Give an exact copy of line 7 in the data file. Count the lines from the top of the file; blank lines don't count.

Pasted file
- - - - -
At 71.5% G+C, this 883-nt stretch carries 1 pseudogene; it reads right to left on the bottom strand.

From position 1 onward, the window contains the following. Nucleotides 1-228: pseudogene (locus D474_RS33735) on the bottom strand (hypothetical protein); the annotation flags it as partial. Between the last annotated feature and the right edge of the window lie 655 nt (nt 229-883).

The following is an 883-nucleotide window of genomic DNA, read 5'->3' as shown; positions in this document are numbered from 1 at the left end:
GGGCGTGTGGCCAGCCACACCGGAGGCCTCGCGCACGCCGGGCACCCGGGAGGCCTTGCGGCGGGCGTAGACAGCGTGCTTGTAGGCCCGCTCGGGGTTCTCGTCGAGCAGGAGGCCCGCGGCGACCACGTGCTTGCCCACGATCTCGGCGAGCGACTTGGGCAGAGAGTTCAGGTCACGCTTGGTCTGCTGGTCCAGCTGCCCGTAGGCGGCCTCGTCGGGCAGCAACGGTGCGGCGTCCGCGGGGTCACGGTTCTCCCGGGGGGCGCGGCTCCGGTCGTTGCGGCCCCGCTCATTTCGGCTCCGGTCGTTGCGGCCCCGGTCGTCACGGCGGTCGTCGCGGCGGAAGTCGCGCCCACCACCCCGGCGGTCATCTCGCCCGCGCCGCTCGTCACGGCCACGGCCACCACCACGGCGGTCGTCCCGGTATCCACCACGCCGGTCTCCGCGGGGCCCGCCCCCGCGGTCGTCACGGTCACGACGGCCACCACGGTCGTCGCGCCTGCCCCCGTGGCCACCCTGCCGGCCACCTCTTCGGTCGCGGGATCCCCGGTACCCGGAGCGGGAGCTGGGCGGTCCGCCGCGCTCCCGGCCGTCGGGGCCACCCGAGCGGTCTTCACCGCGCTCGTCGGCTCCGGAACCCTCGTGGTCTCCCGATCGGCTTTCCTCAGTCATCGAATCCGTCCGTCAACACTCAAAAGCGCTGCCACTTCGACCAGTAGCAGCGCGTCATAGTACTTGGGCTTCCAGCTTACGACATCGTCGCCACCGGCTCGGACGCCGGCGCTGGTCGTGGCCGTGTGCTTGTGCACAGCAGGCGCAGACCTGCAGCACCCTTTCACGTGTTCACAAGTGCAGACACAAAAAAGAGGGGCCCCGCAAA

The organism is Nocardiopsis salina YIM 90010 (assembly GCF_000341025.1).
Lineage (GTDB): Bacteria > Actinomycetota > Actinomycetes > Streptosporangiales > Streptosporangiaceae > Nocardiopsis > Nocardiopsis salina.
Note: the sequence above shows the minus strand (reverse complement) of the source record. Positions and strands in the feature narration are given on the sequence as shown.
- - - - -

Note: the sequence above shows the minus strand (reverse complement) of the source record. Positions and strands in the feature narration are given on the sequence as shown.